Making sense of the rebuild


By Adam Joseph

We are now well and truly into the new era of Manchester United. David Moyes succeeded Sir Alex Ferguson but that was his only “success” as such, as he singlehandedly did his best to tear down 27 seasons of his predecessors work inside a calendar year.

As we are all well aware, the Scot was sacked at the earliest opportunity after a plethora of horrendous results. At this time or another, fans began realising the true tests that lay ahead. Many knew how difficult it would be post-Ferguson, but perhaps not to that extent.

Champions of 2013 were put in their place in 2014, finishing 7th. After a stunning World Cup with a 3rd place finish with a Dutch squad who now can’t quality for the European Championships, Louis Van Gaal arrived at the club to much excitement and fanfare.

United fans watched breathlessly as the Dutch dismantled then-World Champions Spain 5-1 with clinically brilliant football, wondering what could be when he took full control at Old Trafford the next season.

A promising preseason only enhanced expectations, but ever since there has been a struggle for consistency, away form and “that moment” where it all clicks and the team becomes what Van Gaal and we envision.

Criticisms of the football are fair, as it has been devastatingly boring at times. When it comes together the passing and movement has been sublime, but at the moment that is all too frequent.

In big games the club has a good record however, last season only suffering defeat at the Etihad and Stamford Bridge. These games the club could have won on another day, but that’s football.

However United were completely ripped apart at the Emirates by Arsenal in their most recent match. This has made for a long and impatient International break. Hope can be that the defeat was treated as a blip on the radar, and not a marker for the season ahead.

This becomes particularly important now, with United’s toughest stretch of the season to come over the next month. If you haven’t been keeping an eye on the schedule ahead until the next break, it looks like this: Everton (A), CSKA (A), Man City (H), Middlesbrough (H), Crystal Palace (A), CSKA (H) and West Brom (H).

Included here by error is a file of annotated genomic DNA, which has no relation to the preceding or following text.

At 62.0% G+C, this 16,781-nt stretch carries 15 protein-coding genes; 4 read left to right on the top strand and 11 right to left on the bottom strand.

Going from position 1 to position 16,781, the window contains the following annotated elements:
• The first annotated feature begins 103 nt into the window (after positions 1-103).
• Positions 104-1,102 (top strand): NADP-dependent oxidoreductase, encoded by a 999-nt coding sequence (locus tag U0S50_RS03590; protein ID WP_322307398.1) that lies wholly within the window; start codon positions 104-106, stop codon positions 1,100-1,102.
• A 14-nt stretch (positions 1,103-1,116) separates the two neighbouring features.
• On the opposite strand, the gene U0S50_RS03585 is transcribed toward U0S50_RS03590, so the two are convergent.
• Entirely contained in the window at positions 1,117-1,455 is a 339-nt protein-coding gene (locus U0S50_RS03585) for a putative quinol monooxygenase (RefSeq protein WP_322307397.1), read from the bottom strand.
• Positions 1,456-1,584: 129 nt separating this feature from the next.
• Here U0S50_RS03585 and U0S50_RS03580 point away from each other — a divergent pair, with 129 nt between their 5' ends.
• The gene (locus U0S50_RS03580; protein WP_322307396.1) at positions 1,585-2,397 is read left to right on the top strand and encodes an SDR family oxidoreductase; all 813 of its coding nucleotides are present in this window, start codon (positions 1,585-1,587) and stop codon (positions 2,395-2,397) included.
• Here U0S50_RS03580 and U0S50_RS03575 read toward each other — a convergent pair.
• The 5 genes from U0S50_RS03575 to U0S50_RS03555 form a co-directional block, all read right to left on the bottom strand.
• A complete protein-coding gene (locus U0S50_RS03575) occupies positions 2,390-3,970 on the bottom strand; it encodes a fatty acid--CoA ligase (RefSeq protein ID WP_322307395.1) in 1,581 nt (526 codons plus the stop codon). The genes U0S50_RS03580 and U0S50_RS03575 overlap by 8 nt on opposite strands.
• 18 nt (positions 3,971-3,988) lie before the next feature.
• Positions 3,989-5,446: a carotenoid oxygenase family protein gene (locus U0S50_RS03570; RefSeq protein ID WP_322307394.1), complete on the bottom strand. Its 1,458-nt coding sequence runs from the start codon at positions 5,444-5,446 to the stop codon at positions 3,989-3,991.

The club is sitting 3rd but only 4 points separate United and the 10th placed Liverpool, this stretch looms as pivotal. Goodison Park has not been kind to the Red Devils in recent times, and they were humbled 3-0 last season by Roberto Martinez’s men. Everton are somewhat of a bogey team to United, this is a good opportunity to end that trend.

Trips to Russia are never easy and the flight is draining on the players, whilst the visit of Manchester City will be incredibly difficult regardless of whether David Silva or Sergio Aguero are fit to play. United can’t afford an upset against Championship side Middlesbrough, and a trip to high flying Crystal Palace will be a stern test of Louis Van Gaal’s away tactics.

With all of the criticism coming to Van Gaal and the players after the embarrassment of the Arsenal game they cannot afford to stumble through this run of fixtures. Wayne Rooney and Memphis Depay will seek to find form, after fierce ridicule of both over the International break.

This will also be a true test of whether the club has made real progress under Van Gaal. This means not only overall, but also the club’s away form will be evaluated heavily through this spell. Poor away from Old Trafford last season, fans and pundits alike expect improvement this campaign. So far they have not seen it outside of Manchester.

At this moment now, patience must still be pleaded. Van Gaal has commenced a huge assignment at United. Years of underinvestment were undertaken prior to his arrival and for years Sir Alex drained every last bit of talent from his squads to get the most out of them in a way only he could.

Moyes took control of an ageing squad and tore it to shreds behind the scenes. He didn’t respect the players properly and they in turn did not respect him. Van Gaal jumped on a sinking ship and has tried to steady it.
He has spent incredible sums of money, but what is lost in those figures is the necessity of the spending. Club legends had retired or moved on without being adequately replaced. Deadwood was sold and these players must be replaced. Quantity will simply not do under the modern transfer policy of the club, and only quality will suffice from here on out.

It’s now practically a whole new squad, and these players (particlarly those from foreign leagues) take time to gel in the squad and adapt to their new league, country and teammates. It’s a progressive rebuild on the fly, but a rebuild nevertheless.

Now however fans are getting restless. They are expecting progress and more exciting football to come. The next 3 weeks will go a long way to determining whether any has been made, or if more questions need to be asked.


Adam Joseph is a freelance writer from Melbourne, Australia. Manchester United fan from back when they were the only team on Australian TV and it was love at first sight. Manchester United, Oklahoma City Thunder, New England Patriots and Carlton Blues fanatic. If it’s sport related, I’ll talk about it.

Follow him on twitter @adamjoseph_27


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